Odysseus University: Voyages and Returns in Teaching and Learning in Higher Education During a Global Crisis
Teaching and learning are always a series of voyages and returns.
Since the start of the Covid-19 pandemic, swaths of books about the pivot to online learning have emerged, many focused on practical classroom instruction as a much-needed kind of spiritual manna in a time comprised of uncertainty and abrupt shifts in normative praxes. These contributions capture a historical watershed moment where the voyage is key (e.g., Chan, Bista, and Allen, 2021; Jansen and Farmer-Phillips, 2021; Lemov, 2020; Reimers et al., 2020; Grays-Wiley, 2020).
This volume interprets these many practical offerings of potential teaching excellence as journeys grounded in temporal frameworks, especially the notions of moving forward or moving on. Such enumerations of cutting-edge pedagogy, in fact, also carry the idea of leaving behind, even a lopping off of older or defunct techniques or ideas—hence the word “cut”—just as they invoke a kind of daredevil willingness to push the boundaries of what has already been done, to travel to some uncharted territory, to some learning space or place not yet imagined—thus, the term “edge.”
But what if we double back on what we already know? What if we re-envision classroom innovation in terms of constant returns, corkscrews tracing our lived trajectories of moving out and abroad but also going home again? This motion-full vision also demands attention to the all-important pause—in the case of this proposed volume, linguistic and affective rumination on how our classroom choices on our journeys have or haven’t positively evolved our classrooms. Even more, a return-focused philosophy demands nixing unilaterally directional explanations for our pedagogy, for do we ever leave what we know fully behind? And do we never return to where we were before, uninfluenced by our voyages?
We believe that it is time to pause again. With many having moved to online teaching and learning in the earlier stages of the pandemic, and with many instructors propelling themselves through the winds of “new” teaching strategies that made sense in insensible times, many of us have returned to physical classrooms, ourselves, perhaps, embodiments of our online experiences—materially present but also driven by the opportunities provided via virtual spaces. The chapters included in this collection look to join the lessons from intensive online journeying in teaching and learning with our return to brick and mortar classrooms so that we may reflect on how our experiences have reshaped our pedagogical philosophies.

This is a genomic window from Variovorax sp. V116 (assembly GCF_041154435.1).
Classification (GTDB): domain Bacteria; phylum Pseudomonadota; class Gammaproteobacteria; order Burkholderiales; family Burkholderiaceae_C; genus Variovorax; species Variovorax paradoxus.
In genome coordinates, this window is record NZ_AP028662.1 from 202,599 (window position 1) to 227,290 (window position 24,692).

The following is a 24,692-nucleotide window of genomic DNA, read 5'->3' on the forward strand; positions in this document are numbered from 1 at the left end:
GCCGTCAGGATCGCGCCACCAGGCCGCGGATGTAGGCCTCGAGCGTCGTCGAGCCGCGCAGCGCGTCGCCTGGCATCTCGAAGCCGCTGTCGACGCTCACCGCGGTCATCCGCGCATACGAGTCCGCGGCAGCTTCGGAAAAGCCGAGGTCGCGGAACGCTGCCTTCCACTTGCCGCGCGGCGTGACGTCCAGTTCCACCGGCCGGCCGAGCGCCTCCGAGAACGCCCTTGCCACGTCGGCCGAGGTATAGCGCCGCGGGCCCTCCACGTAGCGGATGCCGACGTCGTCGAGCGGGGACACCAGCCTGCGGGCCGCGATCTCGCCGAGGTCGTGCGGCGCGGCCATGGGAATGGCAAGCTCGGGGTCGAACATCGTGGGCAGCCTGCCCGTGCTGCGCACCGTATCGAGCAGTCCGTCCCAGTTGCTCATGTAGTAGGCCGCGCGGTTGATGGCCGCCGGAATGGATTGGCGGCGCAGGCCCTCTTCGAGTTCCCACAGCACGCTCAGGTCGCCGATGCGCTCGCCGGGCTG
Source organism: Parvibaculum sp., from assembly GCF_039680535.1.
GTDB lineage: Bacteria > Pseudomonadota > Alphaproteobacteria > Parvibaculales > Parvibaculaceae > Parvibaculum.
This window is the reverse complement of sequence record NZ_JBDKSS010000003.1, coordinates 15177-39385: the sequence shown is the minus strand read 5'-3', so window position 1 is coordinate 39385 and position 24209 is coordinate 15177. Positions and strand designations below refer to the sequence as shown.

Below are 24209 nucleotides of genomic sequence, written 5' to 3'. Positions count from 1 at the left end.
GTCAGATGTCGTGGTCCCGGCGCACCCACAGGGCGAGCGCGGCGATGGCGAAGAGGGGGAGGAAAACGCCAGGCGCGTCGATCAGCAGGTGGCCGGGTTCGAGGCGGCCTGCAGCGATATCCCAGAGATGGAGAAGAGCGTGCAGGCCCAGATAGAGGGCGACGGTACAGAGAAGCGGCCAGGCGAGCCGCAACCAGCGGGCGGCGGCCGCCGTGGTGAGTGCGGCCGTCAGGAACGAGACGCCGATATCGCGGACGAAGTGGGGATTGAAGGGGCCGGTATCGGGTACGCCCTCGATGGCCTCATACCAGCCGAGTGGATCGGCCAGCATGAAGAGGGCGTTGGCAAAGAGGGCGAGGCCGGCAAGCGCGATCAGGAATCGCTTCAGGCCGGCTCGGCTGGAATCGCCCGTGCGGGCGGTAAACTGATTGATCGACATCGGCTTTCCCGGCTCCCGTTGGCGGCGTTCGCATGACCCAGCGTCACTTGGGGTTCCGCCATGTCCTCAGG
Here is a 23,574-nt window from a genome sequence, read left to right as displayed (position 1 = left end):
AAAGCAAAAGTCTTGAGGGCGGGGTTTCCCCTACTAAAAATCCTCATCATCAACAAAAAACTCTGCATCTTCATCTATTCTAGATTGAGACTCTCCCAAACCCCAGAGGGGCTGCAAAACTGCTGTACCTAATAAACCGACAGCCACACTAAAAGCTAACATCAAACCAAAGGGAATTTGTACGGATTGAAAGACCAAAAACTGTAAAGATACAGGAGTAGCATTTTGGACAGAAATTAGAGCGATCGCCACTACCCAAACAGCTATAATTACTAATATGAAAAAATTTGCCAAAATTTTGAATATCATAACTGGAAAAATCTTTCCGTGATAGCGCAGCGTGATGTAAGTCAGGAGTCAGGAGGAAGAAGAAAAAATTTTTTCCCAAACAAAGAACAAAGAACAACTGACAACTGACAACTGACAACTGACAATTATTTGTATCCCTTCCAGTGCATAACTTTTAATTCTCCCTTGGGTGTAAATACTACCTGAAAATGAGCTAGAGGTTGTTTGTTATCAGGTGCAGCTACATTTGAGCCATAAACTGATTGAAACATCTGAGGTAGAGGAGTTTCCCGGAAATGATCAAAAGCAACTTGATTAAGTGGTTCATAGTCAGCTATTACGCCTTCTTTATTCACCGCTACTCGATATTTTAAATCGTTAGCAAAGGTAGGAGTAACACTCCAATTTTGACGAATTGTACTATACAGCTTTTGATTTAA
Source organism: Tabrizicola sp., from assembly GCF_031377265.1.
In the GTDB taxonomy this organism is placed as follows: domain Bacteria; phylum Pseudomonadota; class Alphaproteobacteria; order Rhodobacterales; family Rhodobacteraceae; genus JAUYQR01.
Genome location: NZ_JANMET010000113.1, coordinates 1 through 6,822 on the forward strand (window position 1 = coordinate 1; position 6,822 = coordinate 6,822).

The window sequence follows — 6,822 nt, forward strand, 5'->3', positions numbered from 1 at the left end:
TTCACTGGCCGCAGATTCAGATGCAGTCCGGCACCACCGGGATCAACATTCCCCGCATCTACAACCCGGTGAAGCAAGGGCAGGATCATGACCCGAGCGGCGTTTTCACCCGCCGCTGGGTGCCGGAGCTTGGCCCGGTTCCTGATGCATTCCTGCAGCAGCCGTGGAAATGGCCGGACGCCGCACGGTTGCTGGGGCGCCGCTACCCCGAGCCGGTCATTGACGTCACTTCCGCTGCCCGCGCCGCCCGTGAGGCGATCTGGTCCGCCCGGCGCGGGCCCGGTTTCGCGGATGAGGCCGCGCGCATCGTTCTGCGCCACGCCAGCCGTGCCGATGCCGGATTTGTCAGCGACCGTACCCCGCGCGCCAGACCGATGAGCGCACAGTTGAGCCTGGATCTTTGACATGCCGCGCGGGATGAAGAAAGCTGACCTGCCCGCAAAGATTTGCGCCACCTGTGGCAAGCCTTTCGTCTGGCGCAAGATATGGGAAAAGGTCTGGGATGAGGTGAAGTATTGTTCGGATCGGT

Some questions that writers may tend to include, but are not limited to, the following.
- What ideas about teaching do we bring with us when we return home?
- Once there, how do we implement our new ideas in once-familiar spaces?
- How have we, and our students, changed, and what seems the same?
- What will we take with us from these physical experiences when we move into virtual worlds again and again, likely with new variants effecting large populations of people and/or with many institutions of higher education implementing more online education opportunities to reach new students?
- How did prior knowledge inform online transformations in pedagogy, and similarly, how does what is now prior knowledge from virtual experiences assist in instructional choices as we return to face-to-face or blended classrooms?
- What are the lessons of feedback and assessment?
- How have community-engagement or internship experiences evolved?
- How have your students’ experiences operated in your classroom evolutions?
We have some select manuscripts that will already be included in this volume. However, we are seeking more to accompany this work. We are particularly interested in receiving submissions about teaching from programs and disciplines across the university. Abstracts of 300-500 words addressing how faculty of higher education have adjusted in times of both journeying and returning should be sent to firstname.lastname@example.org, email@example.com, and firstname.lastname@example.org by March 31, 2022. We are researching appropriate publishers for this project.